Pentecost 2021 – and Covid 19

PentecostPentecost

Today the Church celebrates the Feast of Pentecost – or Christ sending the Holy Spirit down on the Apostoles who at the time were a group of perplexed, scared, frightened and disappointed, individuals who had locked themselves in an upper room in Jerusalem.  We are familiar with the biblical story of Pentecost Day – regarded as the Church’s Birthday.

How simply it all began. The Church was born in fragility and weakness. It had no property, no buildings, no money – its only recourse were people and there was not many of them. But they had spirit and were united in prayer and charity.

The Church should never forget its humble origins. If it, does it will not value the importance of the small. We need to experience the Church as small. We need to belong to a special community. We need a sense of closeness and belonging. A sense of interdependence and of mutual service. (Perhaps this is the reason why the Archbishop has been emphasising the building up of the Small Christian Communities in ever Parish of the Archdiocese).

We need such support and awareness of one another’s need and struggles at this present time of Pandemic. Covid-19 has been the cause for a dramatic downturn and disturbance in all of our lives. It has caused fear, anxiety and depression in our families and communities and in some cases the increase of domestic violence, because of the loss of employment.

When the church is stripped down to the essentials, we still have the simplicity and the joy of the Gospel. And of course, we have the Holy Spirit who binds us together and helps us to witness to Christ in the world.  ‘Come Holy Spirit and enkindle the Hearts of the Faithful’.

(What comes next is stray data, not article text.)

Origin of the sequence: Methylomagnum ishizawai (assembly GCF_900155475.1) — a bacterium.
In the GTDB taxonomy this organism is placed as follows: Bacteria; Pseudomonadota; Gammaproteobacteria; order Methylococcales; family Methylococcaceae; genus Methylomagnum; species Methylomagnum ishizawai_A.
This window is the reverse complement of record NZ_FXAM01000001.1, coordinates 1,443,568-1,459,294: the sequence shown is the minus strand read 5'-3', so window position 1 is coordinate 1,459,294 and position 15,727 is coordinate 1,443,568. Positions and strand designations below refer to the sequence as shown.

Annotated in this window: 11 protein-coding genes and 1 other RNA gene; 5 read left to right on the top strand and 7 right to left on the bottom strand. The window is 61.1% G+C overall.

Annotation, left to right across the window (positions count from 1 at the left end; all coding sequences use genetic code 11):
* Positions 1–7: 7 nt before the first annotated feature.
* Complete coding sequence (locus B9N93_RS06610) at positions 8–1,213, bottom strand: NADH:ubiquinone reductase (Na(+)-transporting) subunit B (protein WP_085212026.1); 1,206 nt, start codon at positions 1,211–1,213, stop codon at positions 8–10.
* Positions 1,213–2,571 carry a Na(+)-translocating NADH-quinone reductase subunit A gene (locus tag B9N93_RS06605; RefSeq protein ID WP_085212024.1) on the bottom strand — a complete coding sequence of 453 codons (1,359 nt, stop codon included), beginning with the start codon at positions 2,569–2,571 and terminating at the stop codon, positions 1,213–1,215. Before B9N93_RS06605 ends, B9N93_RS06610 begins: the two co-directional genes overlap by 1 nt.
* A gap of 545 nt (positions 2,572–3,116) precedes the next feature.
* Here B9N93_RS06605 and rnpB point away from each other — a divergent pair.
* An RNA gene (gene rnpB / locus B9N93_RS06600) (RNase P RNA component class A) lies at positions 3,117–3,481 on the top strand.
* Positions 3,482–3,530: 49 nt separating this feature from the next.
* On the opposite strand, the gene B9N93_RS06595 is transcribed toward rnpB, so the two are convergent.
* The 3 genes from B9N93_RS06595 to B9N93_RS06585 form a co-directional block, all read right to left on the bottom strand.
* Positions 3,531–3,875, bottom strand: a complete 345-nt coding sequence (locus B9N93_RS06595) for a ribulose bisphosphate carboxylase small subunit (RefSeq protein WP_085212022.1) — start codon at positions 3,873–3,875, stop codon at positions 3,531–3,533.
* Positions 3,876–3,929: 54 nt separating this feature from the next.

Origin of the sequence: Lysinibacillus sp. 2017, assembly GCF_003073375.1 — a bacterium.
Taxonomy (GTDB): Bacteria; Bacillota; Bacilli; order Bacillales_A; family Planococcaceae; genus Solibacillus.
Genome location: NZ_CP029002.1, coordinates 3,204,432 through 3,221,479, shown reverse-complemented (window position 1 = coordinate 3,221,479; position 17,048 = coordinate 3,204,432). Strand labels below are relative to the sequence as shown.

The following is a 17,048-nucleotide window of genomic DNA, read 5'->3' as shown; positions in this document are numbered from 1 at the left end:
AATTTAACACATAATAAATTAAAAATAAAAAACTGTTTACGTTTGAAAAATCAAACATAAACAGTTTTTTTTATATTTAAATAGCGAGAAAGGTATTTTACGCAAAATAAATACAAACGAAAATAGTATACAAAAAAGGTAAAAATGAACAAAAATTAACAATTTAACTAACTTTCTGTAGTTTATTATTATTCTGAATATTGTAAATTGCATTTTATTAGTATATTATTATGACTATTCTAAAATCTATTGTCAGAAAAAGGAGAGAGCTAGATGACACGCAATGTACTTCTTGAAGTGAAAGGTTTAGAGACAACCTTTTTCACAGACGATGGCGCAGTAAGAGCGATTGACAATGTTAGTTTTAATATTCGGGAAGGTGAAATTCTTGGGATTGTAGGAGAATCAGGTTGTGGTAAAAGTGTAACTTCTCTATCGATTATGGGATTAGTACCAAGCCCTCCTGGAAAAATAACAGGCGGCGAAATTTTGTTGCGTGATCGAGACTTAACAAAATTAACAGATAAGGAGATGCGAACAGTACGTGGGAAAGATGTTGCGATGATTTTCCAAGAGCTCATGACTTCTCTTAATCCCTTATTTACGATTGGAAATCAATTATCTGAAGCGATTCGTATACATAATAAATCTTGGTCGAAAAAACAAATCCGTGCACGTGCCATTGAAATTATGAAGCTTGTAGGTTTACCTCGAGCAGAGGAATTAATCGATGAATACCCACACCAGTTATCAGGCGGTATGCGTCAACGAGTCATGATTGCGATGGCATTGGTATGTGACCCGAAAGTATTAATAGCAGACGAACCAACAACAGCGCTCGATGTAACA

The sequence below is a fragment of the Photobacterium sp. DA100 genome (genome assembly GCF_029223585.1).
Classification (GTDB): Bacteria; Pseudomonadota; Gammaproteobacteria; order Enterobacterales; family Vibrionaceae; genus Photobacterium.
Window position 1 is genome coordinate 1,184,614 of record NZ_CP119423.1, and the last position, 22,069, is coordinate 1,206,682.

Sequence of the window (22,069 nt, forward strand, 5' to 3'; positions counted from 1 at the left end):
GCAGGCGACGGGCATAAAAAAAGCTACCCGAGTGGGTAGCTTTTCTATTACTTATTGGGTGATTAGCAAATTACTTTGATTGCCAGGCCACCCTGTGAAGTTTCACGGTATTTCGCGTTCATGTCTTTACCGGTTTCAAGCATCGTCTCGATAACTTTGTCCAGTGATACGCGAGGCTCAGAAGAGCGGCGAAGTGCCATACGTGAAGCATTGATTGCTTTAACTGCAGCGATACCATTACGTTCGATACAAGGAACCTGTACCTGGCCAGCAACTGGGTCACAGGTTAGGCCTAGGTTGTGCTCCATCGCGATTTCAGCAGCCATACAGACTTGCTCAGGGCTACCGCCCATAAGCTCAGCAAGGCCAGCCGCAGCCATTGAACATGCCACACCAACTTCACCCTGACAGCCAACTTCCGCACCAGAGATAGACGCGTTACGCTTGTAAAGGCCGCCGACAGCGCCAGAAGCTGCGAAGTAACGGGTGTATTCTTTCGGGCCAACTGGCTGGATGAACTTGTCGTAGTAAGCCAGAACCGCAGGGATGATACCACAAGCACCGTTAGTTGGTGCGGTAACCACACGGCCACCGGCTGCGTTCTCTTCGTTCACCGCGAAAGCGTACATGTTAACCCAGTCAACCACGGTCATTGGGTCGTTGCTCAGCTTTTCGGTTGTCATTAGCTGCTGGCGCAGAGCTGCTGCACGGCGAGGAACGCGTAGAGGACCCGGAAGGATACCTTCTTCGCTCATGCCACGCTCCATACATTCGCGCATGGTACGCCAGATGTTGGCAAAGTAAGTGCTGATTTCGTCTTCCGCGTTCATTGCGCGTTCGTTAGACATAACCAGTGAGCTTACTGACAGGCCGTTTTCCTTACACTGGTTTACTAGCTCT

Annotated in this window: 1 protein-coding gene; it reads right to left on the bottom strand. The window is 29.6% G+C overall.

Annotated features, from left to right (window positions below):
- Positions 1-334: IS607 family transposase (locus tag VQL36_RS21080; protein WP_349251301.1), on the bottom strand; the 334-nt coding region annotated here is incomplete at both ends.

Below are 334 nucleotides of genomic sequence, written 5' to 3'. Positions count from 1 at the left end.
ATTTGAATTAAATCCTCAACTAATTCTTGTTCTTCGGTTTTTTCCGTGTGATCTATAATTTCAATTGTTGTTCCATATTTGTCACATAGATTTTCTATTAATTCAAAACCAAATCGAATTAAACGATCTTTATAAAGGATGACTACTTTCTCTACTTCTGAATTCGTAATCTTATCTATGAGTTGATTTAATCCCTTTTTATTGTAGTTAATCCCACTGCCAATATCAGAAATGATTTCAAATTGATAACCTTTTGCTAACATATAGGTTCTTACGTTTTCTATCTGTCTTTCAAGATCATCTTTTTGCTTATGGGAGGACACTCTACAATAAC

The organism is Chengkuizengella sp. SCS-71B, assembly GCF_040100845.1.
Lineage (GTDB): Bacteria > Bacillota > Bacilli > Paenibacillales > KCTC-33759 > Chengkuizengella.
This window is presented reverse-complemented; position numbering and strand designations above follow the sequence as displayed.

On this Pentecost Day – or the Birthday of the Church with about a billion members throughout the world – it must be noted at this time of pandemic the Church would seem to have its influence in Society curtailed by Governments of the world including here in Fiji.

In former times when disease or plague struck, the Church or at least some of its members were in the forefront of taking care of the sick, being with the dying and burying the dead. In this pandemic the Church have been, more or less, told "to keep out of the way" and let the State handle all these "good works" or 'corporal works of mercy'. Yes, for the most part it seems the Church is very much sidelined. It was ordered by governments to close their doors and gates and cancel Masses and ceremonies.

When the church is stripped down to the essentials, we still have the simplicity and the joy of the Gospel. And of course, we have the Holy Spirit who binds us together and helps us to witness to Christ in the world.  ‘Come Holy Spirit and enkindle the Hearts of the Faithful’.

Fr John McEvoy

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